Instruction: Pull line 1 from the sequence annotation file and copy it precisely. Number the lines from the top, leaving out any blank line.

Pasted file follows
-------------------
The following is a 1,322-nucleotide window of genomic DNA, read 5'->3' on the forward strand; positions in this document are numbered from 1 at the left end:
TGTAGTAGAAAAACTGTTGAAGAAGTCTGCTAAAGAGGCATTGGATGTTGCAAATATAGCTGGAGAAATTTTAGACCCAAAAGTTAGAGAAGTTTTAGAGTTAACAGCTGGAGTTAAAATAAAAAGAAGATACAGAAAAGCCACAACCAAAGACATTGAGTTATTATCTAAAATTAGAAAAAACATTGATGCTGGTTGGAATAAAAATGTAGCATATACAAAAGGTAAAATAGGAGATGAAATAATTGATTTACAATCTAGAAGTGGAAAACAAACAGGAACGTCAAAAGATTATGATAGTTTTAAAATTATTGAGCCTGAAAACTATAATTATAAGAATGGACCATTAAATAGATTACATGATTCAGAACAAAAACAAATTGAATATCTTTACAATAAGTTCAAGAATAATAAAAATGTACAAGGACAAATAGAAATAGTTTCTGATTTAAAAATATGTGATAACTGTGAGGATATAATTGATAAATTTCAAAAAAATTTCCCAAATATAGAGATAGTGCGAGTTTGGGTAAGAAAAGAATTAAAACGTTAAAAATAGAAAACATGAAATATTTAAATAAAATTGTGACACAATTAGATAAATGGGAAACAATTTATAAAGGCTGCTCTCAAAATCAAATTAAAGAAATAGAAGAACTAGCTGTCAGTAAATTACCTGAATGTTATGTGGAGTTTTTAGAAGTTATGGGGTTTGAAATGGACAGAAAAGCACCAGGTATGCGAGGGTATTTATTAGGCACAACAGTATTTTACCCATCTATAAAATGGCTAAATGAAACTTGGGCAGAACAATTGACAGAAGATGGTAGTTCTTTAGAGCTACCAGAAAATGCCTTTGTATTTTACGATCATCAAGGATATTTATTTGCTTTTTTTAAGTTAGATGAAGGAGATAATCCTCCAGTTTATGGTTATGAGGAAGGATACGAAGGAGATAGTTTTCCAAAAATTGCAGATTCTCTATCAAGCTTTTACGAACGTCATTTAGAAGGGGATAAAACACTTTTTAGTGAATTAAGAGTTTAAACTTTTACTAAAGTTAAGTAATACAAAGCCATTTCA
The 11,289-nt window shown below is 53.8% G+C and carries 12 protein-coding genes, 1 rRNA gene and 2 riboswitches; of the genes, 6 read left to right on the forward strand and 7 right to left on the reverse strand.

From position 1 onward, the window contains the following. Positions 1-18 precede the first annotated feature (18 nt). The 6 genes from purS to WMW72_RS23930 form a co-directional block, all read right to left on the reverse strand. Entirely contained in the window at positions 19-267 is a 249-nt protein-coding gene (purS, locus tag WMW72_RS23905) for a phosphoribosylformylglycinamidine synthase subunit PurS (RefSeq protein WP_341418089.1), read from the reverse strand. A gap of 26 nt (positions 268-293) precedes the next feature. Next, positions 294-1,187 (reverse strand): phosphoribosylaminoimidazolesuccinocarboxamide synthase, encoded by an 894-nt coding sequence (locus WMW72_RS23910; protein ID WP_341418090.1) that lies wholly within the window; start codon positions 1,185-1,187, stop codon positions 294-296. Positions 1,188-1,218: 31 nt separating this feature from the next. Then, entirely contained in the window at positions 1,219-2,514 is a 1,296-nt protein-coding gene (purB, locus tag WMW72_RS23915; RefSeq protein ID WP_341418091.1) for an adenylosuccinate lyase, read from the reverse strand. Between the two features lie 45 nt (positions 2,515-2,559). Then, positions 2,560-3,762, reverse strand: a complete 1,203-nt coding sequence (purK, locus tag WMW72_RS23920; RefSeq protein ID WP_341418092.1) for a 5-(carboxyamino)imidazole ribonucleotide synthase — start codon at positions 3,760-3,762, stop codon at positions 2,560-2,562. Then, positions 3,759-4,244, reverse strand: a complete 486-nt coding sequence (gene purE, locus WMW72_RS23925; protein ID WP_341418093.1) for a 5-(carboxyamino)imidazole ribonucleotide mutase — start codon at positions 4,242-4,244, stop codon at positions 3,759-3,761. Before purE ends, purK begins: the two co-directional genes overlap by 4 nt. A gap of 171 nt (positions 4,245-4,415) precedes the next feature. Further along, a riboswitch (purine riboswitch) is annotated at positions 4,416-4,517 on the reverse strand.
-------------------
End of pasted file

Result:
The following is a 1,322-nucleotide window of genomic DNA, read 5'->3' on the forward strand; positions in this document are numbered from 1 at the left end: